By Robert A. Vella

COVID-19 deaths in the U.S. have risen back up to May levels as the coronavirus pandemic continues to worsen.  The University of Washington now forecasts that total fatalities will surpass 224,000 by Election Day (80,000 more than the current number of 144,000), and that the death figure could reach 650,000 by the end of the year under its worse-case scenario.

This frightening reality compelled President Trump to restart his daily press conferences yesterday in the vain hope of resurrecting his reelection chances.  He spoke for about 30 minutes alone at the podium taking softball questions from reporters (who didn’t ask about Russian bounties on U.S. troops in Afghanistan or about Trump’s use of paramilitary forces against racial justice protesters in Portland).  None of his task force members were present.  Dr. Anthony Fauci wasn’t invited.  Trump reluctantly admitted that the pandemic would get worse and that wearing face masks was important;  however, he offered no national plan to combat coronavirus and he also tried to defend his administration’s failed response by uttering more false statements.  Had the presser ended right there, congressional Republicans weighed-down by his continual bad behavior might have been relieved.  But, it didn’t end there.  Trump curiously answered a question about Ghislaine Maxwell (who allegedly recruited underage girls for Jeffrey Epstein) which raised a lot of suspicion about whether he intends to intervene in her criminal prosecution as a way to maintain her silence (like he recently did for Roger Stone, and like his Attorney General William Barr did for Michael Flynn).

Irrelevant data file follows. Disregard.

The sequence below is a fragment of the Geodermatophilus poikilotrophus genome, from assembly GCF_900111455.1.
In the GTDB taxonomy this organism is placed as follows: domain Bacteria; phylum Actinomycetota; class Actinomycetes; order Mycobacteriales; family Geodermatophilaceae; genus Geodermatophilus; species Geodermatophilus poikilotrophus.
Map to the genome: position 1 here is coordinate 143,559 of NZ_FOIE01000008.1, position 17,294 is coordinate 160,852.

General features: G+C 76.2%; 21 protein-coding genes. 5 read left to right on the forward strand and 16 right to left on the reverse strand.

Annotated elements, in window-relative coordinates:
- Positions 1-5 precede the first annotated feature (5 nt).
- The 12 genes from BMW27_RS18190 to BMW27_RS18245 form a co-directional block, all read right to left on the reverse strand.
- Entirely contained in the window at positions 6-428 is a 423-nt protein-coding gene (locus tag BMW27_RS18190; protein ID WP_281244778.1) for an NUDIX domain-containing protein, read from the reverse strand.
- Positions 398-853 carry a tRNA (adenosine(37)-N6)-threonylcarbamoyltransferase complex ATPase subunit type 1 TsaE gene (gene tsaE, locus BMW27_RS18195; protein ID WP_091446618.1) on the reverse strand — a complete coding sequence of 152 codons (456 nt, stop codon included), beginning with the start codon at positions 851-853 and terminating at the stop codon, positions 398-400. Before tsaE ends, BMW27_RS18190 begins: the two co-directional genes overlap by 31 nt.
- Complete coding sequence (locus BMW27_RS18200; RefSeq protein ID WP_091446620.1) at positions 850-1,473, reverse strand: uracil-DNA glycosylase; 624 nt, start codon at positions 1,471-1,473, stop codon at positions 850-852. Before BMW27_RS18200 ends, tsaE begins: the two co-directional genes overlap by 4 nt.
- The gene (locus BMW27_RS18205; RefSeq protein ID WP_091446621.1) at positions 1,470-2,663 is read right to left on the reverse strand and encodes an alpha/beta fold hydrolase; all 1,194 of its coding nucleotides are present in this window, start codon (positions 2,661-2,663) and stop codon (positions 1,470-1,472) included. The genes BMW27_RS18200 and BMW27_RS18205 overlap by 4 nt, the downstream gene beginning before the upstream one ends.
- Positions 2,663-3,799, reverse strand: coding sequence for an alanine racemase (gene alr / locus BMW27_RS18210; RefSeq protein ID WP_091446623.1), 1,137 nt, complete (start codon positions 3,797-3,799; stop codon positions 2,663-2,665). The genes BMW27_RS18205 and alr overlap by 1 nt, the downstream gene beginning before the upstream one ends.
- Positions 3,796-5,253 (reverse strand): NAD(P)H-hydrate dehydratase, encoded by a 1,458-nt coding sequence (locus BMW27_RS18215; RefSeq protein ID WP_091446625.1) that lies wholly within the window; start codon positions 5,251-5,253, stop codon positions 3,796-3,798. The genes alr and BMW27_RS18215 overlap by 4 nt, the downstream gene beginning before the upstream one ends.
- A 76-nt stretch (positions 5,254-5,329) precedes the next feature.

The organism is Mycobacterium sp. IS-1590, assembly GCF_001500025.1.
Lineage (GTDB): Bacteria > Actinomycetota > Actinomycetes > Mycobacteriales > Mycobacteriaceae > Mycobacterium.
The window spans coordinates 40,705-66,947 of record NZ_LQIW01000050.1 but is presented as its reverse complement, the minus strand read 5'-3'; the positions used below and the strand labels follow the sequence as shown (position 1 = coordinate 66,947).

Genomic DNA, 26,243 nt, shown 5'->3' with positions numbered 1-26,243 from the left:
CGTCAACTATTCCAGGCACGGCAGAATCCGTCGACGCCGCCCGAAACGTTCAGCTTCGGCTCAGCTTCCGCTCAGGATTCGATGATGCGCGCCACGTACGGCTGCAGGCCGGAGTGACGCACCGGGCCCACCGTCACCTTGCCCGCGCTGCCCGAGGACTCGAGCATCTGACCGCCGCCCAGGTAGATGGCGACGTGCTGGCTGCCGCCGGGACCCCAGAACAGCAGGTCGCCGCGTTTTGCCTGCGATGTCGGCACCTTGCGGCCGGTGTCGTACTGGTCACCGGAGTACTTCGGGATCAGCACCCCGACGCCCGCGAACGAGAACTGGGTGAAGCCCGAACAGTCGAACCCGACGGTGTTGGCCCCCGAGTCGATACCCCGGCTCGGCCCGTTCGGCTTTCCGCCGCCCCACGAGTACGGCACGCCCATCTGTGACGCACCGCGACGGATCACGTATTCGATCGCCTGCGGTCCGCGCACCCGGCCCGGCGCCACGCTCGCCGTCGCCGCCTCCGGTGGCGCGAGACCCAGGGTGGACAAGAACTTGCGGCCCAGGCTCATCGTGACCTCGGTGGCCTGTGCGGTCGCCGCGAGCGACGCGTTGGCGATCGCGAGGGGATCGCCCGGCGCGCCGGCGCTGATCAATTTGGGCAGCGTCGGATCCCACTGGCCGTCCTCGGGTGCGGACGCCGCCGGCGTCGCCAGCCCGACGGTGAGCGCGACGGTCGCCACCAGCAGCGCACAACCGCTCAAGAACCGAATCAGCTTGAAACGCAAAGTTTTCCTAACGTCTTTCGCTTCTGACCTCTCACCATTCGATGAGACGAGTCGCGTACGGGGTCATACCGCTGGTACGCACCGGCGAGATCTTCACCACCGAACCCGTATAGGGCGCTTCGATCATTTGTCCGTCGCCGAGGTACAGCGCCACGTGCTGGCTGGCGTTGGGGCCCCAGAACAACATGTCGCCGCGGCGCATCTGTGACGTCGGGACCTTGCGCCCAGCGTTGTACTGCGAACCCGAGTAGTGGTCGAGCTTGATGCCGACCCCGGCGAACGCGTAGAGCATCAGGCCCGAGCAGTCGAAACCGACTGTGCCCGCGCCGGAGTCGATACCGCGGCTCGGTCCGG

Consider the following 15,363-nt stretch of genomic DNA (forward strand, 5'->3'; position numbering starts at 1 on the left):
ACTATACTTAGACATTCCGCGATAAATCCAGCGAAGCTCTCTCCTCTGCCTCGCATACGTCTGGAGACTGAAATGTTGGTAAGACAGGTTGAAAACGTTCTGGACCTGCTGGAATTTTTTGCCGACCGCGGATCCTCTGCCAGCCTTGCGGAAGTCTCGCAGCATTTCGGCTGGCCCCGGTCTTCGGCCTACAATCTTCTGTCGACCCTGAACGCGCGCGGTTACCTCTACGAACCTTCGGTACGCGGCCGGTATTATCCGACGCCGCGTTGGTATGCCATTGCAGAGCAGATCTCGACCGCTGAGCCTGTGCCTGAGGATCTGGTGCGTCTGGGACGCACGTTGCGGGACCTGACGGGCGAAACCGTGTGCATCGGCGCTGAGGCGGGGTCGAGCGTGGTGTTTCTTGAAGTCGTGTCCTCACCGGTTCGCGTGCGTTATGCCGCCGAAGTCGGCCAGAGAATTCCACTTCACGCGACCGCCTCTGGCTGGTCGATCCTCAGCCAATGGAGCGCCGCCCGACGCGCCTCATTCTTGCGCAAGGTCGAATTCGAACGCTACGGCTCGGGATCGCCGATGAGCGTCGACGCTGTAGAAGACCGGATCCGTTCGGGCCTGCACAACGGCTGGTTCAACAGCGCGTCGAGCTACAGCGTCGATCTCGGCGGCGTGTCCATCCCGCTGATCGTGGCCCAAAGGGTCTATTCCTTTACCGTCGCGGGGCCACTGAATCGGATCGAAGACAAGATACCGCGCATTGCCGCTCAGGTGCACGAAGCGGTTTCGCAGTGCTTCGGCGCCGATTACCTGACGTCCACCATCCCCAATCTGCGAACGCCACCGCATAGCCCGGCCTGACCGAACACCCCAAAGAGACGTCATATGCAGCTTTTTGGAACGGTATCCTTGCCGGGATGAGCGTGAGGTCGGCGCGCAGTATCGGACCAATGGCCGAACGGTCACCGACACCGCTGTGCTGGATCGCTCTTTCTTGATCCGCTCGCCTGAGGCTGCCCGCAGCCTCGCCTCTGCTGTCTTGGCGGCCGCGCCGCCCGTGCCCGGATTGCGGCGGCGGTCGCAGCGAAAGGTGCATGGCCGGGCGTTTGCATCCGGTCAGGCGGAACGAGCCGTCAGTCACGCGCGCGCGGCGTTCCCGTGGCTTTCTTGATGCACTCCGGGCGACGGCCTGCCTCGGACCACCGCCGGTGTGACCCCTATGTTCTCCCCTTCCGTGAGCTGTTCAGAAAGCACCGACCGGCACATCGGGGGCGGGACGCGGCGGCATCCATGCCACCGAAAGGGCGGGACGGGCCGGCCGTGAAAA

Meanwhile, Republicans on Capitol Hill are fighting amongst themselves over a new financial aid bill to extend pandemic relief funds (e.g. unemployment benefits) due to expire at the end of the month, and also over increasing criticism of Trump within their ranks.  A new scandal erupted when journalists discovered that Trump’s ambassador pressured a U.K. official to move the prestigious British Open tournament to his struggling golf course in Scotland.  After being rebuked by the courts, Trump is pushing another partisan anti-immigration effort to undercount American residents in the 2020 U.S. Census.

From:  US coronavirus: Country returns to 1,000 deaths in a day and officials warn pandemic will only get worse

At least 1,000 American deaths linked to the coronavirus were reported Tuesday, and the spread shows no sign of slowing down.

The harrowing death toll comes as states across the country report record-breaking numbers of new cases. More governors are making masks a requirement as overwhelmed testing labs and hospitals are raising alarm. And officials are debating whether to send children back to school in person.

The only other time this month the country crossed the threshold of 1,000 reported deaths was July 7, with 1,195 reported fatalities. According to data from Johns Hopkins University, a quarter of all days this year have seen a US death toll exceeding 1,000.